Empty Danforth plot undergoes redevelopment plans

Danforth Woodbine redevelopment photo by Nicole Bruun-Meyer

I recently attended a community meeting regarding the redevelopment proposal for 2055-2057 Danforth Avenue, at the intersection of Danforth and Woodbine. This site, empty since 2001, is slated for a 12-storey condominium with retail space at the ground level. The reason for the community meeting, held by Councillor Sandra Bussin, was because of a rezoning application for the site, which would allow the developer the extra building height.

Prish Jain, of TACT Design, presented the concept for the new building, showing its footprint on the overall site, with its affect on sun and privacy for the local residents. This was followed up with remarks by Leontine Major, Senior Planner, City of Toronto Planning Department and then a question and answer period. TheĀ  gathering, which attracted about 50 attendees, was a chance for the local residents to raise concerns on specifically the height of the proposed building. The current bylaw allows for five-storeys, while Toronto’s Official Plan suggests a density of nine-storeys for this area.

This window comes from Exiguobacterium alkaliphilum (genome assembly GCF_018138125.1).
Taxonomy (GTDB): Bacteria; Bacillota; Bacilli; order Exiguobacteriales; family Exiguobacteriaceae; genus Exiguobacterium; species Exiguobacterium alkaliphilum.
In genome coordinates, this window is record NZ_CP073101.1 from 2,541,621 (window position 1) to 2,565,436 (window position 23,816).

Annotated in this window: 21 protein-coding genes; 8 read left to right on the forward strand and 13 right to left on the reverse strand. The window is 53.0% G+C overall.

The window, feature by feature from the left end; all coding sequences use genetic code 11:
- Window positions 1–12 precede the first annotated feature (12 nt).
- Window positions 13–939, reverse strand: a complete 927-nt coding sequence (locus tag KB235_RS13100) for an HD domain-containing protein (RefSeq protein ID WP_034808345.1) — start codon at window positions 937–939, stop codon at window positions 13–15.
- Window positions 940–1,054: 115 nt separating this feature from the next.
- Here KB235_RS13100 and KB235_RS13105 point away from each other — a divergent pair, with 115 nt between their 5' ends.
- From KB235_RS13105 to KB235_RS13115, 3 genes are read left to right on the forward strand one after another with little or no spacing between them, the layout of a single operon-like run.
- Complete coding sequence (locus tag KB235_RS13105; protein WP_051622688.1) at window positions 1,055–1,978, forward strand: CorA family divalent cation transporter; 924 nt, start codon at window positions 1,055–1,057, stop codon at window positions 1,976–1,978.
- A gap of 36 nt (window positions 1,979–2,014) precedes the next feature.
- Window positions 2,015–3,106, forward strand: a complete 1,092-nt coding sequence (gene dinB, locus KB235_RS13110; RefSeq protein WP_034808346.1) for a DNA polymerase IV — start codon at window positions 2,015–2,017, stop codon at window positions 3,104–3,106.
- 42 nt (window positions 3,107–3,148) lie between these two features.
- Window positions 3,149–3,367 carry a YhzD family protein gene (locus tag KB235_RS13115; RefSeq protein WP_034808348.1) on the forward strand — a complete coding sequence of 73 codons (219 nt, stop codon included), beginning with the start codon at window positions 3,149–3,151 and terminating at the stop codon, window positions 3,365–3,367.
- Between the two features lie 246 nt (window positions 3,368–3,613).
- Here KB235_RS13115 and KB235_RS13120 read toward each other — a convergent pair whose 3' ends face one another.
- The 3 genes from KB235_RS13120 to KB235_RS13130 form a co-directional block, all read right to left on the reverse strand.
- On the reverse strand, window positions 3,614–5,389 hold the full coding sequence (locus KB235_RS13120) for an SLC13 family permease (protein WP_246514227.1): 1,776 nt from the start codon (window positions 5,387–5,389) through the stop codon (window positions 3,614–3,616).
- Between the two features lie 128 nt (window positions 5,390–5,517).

The site is quite unique, with no real precedent for its development. It fronts onto Danforth Avenue, while also having access from Woodbine Avenue. The back part of the plot is directly adjacent to residential backyards, providing a high impact on the direct community. It also covers two different planning designations, the front, along Danforth, is considered Mixed Use Area, while the rear is under Neighbourhoods. These two designations have different planning criteria, height restrictions, density allowances and objectives. This creates its own challenges for the site and the surrounding areas. Within the ‘mixed use’ portion of the site, the height limit allowed is 14 and 12 metres, whereas the ‘neighbourhood’ areas have a limit of 10 metres. In Section 4.2 of the Official Plan, it distinguishes between Apartment Neighbourhoods and low-rise Neighbourhoods, since, for the former, “a greater scale of buildings is permitted and different scale-related criteria are needed to guide development.” The predominent height in this area of the Danforth is three to four storeys high, so whether this proposal is the City’s suggested 9-storeys or the designed 12-storeys, it will be the tallest structure in the vicinity.